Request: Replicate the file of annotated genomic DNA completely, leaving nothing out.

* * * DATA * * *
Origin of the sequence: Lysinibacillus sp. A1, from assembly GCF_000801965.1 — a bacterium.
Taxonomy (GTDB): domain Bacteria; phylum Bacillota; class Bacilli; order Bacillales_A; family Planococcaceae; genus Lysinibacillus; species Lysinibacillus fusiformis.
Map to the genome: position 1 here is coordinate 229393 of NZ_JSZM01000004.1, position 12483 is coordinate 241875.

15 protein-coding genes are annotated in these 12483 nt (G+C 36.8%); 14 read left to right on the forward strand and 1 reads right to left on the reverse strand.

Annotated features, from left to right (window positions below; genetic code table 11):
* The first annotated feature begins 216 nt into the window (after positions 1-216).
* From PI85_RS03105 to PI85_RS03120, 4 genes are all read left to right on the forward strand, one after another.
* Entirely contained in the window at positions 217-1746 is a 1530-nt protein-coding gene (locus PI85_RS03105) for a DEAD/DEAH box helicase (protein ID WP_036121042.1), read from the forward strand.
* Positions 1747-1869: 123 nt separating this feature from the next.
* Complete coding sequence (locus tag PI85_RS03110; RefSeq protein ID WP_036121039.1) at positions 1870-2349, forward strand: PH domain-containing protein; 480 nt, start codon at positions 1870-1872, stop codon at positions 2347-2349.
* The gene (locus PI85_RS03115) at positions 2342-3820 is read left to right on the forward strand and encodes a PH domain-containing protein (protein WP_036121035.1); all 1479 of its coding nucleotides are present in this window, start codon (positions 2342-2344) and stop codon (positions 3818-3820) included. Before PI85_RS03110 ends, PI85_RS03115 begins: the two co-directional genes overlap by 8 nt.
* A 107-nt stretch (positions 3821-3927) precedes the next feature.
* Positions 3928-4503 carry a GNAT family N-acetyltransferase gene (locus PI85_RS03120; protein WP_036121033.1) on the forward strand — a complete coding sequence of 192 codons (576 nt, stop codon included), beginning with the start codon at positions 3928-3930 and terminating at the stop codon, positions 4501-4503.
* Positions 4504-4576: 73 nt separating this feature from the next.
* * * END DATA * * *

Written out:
Origin of the sequence: Lysinibacillus sp. A1, from assembly GCF_000801965.1 — a bacterium.
Taxonomy (GTDB): domain Bacteria; phylum Bacillota; class Bacilli; order Bacillales_A; family Planococcaceae; genus Lysinibacillus; species Lysinibacillus fusiformis.
Map to the genome: position 1 here is coordinate 229393 of NZ_JSZM01000004.1, position 12483 is coordinate 241875.

15 protein-coding genes are annotated in these 12483 nt (G+C 36.8%); 14 read left to right on the forward strand and 1 reads right to left on the reverse strand.

Annotated features, from left to right (window positions below; genetic code table 11):
* The first annotated feature begins 216 nt into the window (after positions 1-216).
* From PI85_RS03105 to PI85_RS03120, 4 genes are all read left to right on the forward strand, one after another.
* Entirely contained in the window at positions 217-1746 is a 1530-nt protein-coding gene (locus PI85_RS03105) for a DEAD/DEAH box helicase (protein ID WP_036121042.1), read from the forward strand.
* Positions 1747-1869: 123 nt separating this feature from the next.
* Complete coding sequence (locus tag PI85_RS03110; RefSeq protein ID WP_036121039.1) at positions 1870-2349, forward strand: PH domain-containing protein; 480 nt, start codon at positions 1870-1872, stop codon at positions 2347-2349.
* The gene (locus PI85_RS03115) at positions 2342-3820 is read left to right on the forward strand and encodes a PH domain-containing protein (protein WP_036121035.1); all 1479 of its coding nucleotides are present in this window, start codon (positions 2342-2344) and stop codon (positions 3818-3820) included. Before PI85_RS03110 ends, PI85_RS03115 begins: the two co-directional genes overlap by 8 nt.
* A 107-nt stretch (positions 3821-3927) precedes the next feature.
* Positions 3928-4503 carry a GNAT family N-acetyltransferase gene (locus PI85_RS03120; protein WP_036121033.1) on the forward strand — a complete coding sequence of 192 codons (576 nt, stop codon included), beginning with the start codon at positions 3928-3930 and terminating at the stop codon, positions 4501-4503.
* Positions 4504-4576: 73 nt separating this feature from the next.